The bacillus of glanders may be so modified in virulence as to produce experimentally lesions differing widely in their histological features.

The highly virulent culture causes primary necrosis and disintegration of the tissue followed by the invasion of the injured area by polymorphonuclear leucocytes. The bacilli of moderate virulence give rise to a primary lesion of an acute inflammatory nature in which the cells show no evidence of necrosis or disintegration. The attenuated bacilli produce primary tissue proliferation with the formation of epithelioid and giant cells.

There is every grade of lesion between the acute exudative and the chronic proliferative depending upon the toxicity of the cultures.

The glanders lesion whether exudative or proliferative is focal in character.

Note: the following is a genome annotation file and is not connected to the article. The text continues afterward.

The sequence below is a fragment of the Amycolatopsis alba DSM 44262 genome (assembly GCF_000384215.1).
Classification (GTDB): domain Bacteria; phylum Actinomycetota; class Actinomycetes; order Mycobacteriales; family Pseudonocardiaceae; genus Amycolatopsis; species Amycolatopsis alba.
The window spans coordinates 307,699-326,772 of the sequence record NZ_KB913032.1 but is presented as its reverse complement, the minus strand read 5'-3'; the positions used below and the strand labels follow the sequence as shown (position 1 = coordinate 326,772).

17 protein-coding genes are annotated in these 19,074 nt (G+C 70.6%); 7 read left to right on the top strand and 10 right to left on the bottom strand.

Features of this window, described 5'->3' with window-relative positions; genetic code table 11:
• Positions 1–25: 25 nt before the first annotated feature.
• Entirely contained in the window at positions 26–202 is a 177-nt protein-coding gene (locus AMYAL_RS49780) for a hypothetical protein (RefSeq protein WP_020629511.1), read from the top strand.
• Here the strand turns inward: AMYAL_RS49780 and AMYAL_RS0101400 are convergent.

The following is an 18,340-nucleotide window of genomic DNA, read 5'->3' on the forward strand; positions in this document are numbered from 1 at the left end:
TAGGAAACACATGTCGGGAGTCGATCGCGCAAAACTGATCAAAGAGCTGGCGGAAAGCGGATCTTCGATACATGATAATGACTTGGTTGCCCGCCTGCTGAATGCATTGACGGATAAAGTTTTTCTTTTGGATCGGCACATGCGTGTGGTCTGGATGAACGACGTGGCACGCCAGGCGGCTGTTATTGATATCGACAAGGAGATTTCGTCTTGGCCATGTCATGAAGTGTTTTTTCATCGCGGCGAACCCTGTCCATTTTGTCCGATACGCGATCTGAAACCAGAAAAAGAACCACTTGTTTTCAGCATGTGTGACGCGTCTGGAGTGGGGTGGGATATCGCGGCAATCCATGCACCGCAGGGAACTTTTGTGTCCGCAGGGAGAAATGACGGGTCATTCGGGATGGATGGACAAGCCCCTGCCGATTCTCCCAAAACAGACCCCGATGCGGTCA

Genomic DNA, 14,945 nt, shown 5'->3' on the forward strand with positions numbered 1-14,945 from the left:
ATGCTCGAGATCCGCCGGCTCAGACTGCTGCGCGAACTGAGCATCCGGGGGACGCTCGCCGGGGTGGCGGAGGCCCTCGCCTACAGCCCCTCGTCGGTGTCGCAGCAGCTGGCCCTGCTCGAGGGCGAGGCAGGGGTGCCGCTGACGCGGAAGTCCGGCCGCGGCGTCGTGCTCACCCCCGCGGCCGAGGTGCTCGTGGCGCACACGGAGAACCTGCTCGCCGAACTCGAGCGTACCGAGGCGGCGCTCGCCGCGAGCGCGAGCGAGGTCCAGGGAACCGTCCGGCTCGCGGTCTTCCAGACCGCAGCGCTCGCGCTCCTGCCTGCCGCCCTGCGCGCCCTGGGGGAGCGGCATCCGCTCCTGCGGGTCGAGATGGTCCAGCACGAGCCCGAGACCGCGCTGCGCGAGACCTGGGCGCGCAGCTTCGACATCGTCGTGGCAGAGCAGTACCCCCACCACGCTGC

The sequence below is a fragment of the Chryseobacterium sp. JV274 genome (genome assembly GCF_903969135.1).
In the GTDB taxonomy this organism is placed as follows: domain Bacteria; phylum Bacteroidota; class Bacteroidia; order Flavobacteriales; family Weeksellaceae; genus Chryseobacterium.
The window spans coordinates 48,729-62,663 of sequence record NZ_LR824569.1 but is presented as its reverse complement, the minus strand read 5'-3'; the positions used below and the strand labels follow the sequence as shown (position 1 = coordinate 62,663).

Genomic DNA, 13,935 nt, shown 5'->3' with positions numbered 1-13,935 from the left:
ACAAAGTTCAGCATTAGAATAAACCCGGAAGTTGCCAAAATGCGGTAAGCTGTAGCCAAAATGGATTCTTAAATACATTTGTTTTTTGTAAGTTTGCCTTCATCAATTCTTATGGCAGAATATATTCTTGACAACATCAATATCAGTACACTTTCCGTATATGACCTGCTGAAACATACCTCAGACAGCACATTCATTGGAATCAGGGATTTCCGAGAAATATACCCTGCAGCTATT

The strong toxins of the glanders bacilli cause degeneration or necrosis of cells and exudation, while the dilute and weak toxins produce proliferation.

The giant cell of glanders undoubtedly originates from the endothelial cell of the blood and lymph channels and is formed by division of the nucleus of the endothelial cell and not by cell fusion.

Histologically the lesion of glanders resulting from the culture of a low degree of virulence is proliferative and is analogous to tuberculosis; the lesions are focal and bear an intimate relation to the glanders bacillus.

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